City of Steamboat exploring expanding renewable energy policies
STEAMBOAT SPRINGS — The city of Steamboat Springs is exploring several policies that aim to boost the amount of renewable energy used in the city.
City facilities used 6.468 million kilowatts of electricity, a total of $833,104 worth of power purchased from the Yampa Valley Electric Association in 2018. Twenty-five percent of YVEA’s power is generated from renewable energy sources, and the city generates 5 kilowatts of its own power annually from solar panels atop the Steamboat Springs Community Center.
In a work session Tuesday, July 9, Steamboat Springs City Council discussed renewable energy policies and directed staff to pursue 11 action items related to the city’s energy consumption. The discussion came about as City Council works toward a goal of advancing environmental sustainability.
This includes exploring renewable energy projects within city limits, such as a solar garden at the Steamboat Springs Wastewater Treatment Plant.
“I think we all agree that sounds like a good idea, if feasible,” council member Lisel Petis said. The city also wanted to explore regional partnerships in renewable energy, which are needed to earn grant funding from the Colorado Division of Local Affairs.
The city will also review the vehicles set for replacement in the city fleet — the vehicles used by public safety departments, public works and other nontransit city departments — to explore adding more electric or hybrid vehicles.
The city is currently completing a study of its greenhouse gas emissions. Once the results of that study are available, City Council hopes to set a target level of renewable energy use. At the state level, Colorado Gov. Jared Polis recently announced a goal of powering the state with 100% renewable energy by 2040.
After the study, the city will also examine participating in a community renewable energy project and purchasing renewable power.
In public comment, Yampa Valley Electric Association General Manager Steve Johnson encouraged the council to work with the utility, both on specific components of the city’s renewable energy discussions, such as a solar garden on city land, and more broadly in considering infrastructure and policy decisions.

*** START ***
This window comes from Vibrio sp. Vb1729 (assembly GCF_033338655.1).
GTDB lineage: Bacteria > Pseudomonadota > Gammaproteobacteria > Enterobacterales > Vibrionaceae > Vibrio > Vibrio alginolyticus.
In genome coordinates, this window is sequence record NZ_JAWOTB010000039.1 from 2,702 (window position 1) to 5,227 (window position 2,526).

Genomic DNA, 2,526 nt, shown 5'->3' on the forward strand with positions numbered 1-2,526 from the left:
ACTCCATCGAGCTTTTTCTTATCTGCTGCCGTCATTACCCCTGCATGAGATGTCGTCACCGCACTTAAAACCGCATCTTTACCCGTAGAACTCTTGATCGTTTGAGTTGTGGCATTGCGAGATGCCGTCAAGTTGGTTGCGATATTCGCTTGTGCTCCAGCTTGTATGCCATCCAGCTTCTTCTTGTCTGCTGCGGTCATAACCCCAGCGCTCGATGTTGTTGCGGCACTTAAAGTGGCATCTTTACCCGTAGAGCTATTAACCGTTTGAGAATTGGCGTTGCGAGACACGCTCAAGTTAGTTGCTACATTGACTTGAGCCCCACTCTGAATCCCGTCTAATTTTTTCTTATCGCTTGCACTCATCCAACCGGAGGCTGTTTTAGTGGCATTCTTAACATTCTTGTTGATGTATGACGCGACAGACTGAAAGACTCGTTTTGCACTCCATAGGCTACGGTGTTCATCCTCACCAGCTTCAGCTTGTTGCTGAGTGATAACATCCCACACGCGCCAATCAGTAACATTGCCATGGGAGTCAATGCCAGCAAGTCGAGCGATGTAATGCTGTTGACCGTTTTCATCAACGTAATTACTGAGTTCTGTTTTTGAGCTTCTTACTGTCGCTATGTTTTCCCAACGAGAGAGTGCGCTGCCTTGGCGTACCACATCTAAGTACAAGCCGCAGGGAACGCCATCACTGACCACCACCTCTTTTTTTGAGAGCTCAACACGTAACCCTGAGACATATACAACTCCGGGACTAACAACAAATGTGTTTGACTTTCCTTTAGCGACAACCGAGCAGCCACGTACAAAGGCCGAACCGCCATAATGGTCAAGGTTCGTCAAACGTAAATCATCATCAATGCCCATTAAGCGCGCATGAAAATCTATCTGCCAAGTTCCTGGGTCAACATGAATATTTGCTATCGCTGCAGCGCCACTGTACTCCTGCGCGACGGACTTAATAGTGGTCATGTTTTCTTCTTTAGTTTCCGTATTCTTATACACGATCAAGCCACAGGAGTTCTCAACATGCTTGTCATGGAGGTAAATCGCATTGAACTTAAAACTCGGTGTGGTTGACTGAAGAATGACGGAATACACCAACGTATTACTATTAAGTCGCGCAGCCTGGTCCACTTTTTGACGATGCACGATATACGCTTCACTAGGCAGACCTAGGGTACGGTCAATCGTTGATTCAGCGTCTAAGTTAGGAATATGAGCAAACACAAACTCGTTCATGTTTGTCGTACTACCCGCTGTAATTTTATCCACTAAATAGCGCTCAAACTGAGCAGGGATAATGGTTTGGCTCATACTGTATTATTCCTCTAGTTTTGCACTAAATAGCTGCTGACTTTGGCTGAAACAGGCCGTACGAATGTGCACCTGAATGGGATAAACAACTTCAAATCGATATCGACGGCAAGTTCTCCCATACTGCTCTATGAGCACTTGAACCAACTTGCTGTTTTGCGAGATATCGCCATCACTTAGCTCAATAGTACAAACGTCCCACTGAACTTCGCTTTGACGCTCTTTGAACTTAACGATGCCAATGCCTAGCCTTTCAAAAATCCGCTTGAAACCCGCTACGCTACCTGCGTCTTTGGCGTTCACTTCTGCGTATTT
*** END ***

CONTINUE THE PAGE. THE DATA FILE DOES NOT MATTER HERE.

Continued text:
Another policy recommendation would examine the franchise fees YVEA pays to the city for placing utilities within city-owned rights of way, such as streets. The city and YVEA are currently reviewing a franchise agreement between the two entities.
Council President Pro Temp Kathi Meyer suggested exploring a slight increase to this fee to fund energy efficiency efforts within the city. Revenue from franchise fees currently helps pay for the city to run overhead utility lines underground.
City Council directed the Steamboat Springs Planning Commission to consider relaxing some city zoning codes, which could see reduced setbacks and less stringent building height requirements for solar arrays. The city could also adopt zoning standards for solar gardens within the city.
The city will also explore an excise tax or permit fee exemption for solar arrays to incentivize solar energy in Steamboat.
The city will also re-examine a previous energy audit, which identified renewable energy goals, to find projects recommended by the audit that were not completed.
To view City Council’s discussion on this topic, visit steamboatsprings.net/agendas.
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At 7 p.m. Thursday, the Yampa River’s temperature was 72 degrees at a spot in the Chuck Lewis Wildlife Area south of Steamboat. That’s about 15 degrees higher than the typical average.